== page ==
| 9°C Belfast

'Real and imminent danger': Cash-hit Ulster Grand Prix in fight for future



Out in front: Peter Hickman wowed at last year’s Ulster Grand Prix with a 136.415mph lap that regained the event the title of ‘World’s Fastest Road Race’

Out in front: Peter Hickman wowed at last year’s Ulster Grand Prix with a 136.415mph lap that regained the event the title of ‘World’s Fastest Road Race’

Out in front: Peter Hickman wowed at last year’s Ulster Grand Prix with a 136.415mph lap that regained the event the title of ‘World’s Fastest Road Race’

The future of the Ulster Grand Prix is up in the air after organisers announced that the event is struggling for financial support to remain part of the annual road racing calendar.

Last year, Peter Hickman raced around the famous Dundrod circuit in 136.415mph, which saw the event regain its status as the 'World's Fastest Road Race' and, while more fantastic racing was to follow, a severe weather warning forecast for Saturday's main race day saw most fans decide to remain at home, resulting in perhaps the smallest crowd the Ulster Grand Prix has ever witnessed.

The huge loss of income, compounded by existing liabilities, has resulted in a major financial crisis for the organisers of the event, the Dundrod and District Motorcycle Club.

Professional advice has been sought and an urgent review is being carried out in respect of the viability of the event for 2020, together with the options available for dealing with the existing financial liabilities.

Race organisers will consider the outcome of this review and a decision will be taken in the coming weeks.

"The Ulster Grand Prix celebrated its 97th birthday in 2019," said Robert Graham, Chairman of the Dundrod and District Motorcycle Club.

"The race organisers have met with local MP, Jeffrey Donaldson, alongside representatives of Lisburn and Castlereagh City Council as we continue to seek a solution to the financial problems that would enable Northern Ireland's most prestigious and historic motorcycle race to continue towards its 100th anniversary.

"It is clear, though, that in the absence of significant financial support, the Ulster Grand Prix is in real and imminent danger of disappearing from the road racing calendar, an outcome that would be a major blow for motorcycle sport in Northern Ireland."

The Ulster Grand Prix - which first ran on October 14, 1922 around the 20-mile Clady Circuit - has survived a number of crises in its history, from financial issues, a switch to Dundrod in 1953, losing world championship status, the Troubles, promoter changes and, in recent years, the weather.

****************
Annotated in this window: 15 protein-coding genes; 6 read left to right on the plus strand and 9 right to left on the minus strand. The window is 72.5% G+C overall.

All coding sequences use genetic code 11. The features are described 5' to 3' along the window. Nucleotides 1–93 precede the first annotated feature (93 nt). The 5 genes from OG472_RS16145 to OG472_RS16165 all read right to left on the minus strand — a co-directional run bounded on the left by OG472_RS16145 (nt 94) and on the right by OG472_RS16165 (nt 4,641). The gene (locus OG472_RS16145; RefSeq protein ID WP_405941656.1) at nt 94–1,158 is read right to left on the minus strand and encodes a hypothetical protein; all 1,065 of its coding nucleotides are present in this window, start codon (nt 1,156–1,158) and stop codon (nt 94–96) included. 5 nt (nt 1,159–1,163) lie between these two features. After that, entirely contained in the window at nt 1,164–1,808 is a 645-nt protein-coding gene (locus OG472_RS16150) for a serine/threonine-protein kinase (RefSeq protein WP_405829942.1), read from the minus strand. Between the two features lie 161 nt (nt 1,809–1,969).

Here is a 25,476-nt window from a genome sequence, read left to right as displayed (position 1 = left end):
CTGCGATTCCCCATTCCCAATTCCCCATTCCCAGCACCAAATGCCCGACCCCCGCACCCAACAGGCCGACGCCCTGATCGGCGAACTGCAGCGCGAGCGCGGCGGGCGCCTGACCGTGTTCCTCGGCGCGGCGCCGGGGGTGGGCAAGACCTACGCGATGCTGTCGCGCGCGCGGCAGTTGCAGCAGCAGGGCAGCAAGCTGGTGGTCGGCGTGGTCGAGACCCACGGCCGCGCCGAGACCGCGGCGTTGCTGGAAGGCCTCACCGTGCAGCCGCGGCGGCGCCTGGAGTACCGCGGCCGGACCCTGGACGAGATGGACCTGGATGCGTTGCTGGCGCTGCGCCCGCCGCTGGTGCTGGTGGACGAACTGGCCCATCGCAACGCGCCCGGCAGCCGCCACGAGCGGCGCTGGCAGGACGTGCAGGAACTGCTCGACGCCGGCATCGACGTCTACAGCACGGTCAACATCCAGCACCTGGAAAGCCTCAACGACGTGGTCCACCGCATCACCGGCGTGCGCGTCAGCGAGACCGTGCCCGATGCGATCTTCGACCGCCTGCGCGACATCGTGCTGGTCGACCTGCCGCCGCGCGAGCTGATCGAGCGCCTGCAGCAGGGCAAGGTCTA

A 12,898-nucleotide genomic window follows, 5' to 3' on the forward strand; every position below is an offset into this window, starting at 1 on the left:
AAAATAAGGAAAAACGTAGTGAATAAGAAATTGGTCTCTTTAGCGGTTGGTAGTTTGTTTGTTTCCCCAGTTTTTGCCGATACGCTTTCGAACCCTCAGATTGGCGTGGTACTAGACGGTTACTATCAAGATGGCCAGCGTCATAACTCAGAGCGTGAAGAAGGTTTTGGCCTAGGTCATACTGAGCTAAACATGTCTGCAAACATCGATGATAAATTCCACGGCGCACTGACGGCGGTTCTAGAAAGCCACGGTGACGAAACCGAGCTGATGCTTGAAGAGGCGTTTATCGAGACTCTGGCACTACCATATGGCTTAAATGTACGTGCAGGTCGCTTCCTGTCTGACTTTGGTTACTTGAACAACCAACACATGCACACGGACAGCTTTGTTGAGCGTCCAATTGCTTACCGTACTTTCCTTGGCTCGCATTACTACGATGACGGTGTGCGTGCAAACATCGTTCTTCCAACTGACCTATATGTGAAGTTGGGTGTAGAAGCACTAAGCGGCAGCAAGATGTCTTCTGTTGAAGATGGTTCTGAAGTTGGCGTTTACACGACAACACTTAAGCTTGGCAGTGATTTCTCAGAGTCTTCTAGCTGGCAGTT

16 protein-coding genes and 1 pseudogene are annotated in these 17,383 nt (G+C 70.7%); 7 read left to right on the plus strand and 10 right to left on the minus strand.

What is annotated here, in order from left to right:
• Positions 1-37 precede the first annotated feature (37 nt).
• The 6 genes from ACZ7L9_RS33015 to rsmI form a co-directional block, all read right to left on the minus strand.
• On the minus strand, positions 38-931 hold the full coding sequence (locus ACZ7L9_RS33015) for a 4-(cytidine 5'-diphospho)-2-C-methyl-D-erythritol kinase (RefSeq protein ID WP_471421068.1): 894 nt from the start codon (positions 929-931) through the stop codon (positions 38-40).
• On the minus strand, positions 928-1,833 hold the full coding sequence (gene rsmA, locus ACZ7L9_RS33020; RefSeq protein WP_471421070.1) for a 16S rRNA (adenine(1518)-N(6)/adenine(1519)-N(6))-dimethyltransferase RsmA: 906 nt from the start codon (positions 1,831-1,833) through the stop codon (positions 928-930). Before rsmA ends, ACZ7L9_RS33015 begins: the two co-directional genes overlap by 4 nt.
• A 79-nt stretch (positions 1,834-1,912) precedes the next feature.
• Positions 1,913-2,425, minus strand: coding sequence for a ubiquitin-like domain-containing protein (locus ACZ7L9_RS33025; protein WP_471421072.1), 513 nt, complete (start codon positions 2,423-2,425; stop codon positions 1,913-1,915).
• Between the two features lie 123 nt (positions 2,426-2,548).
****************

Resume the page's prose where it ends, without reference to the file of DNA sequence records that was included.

This world-renowned race survived all those plus the Great Depression, the Second World War and withdrawal of Tourist Board funding, resulting in the formation of the Ulster Grand Prix Supporters Club in 1963, since when over £1million has been provided in financial support.

Back in 1971, just two months after the epic 250cc race won in horrendous conditions by Ray McCullough, Grand Prix House was left in rubble from a terrorist bomb.

The Prix did not run in 1972 due to the civil unrest in the province - with a short circuit staged at Bishopscourt instead - and then, in 1973, world championship status was withdrawn from Dundrod by the Federation International Motorcycling (FIM).

Along came TT F1, and Joey Dunlop's five world titles kept the event buoyant through the eighties, but in 1993 the promoters, Ulster Centre Promotions, went bust when the UGP Supporters Club refused to back them and the future of the Prix looked in doubt.

In stepped Billy Nutt and the Coleraine Club, who kept the wheels turning until the local Dundrod and District Club took over the reins.

It was in 2007, when the event was in doubt due to a lack of commercial sponsorship and Government funding, that the Belfast Telegraph stepped in as title sponsor and, with other new backers, the event was secured.

Now would appear to be the end game for the Ulster Grand Prix under the Dundrod and District Club but, if the worst comes to pass and the Prix does not run in 2020, the implications for road racing in the province could well be bleak.

The immediate impact would be on insurance premiums, which are currently shared by the organising clubs, many of whom could be liable for additional costs to cover the missing contributions from absent parties, while dwindling crowds have hit the income of most clubs and, indeed, is a major factor in the event's current predicament.

Of course, a backer could yet step in with the necessary finance to once again allow the UGP to recover from the brink of extinction, but for how long?

Alternatively, the Governing Motorcycling Union of Ireland (Ulster Centre), whose AGM is this Saturday in the Lodge Hotel, Coleraine, could run the event to give a year's breathing space while promoters are sounded out.

An even bigger plan whereby Government steps in and underwrites 2020 - so as no promoter is putting their neck on the line in the hope that the weather doesn't decimate the event - could also come to fruition.

Belfast Telegraph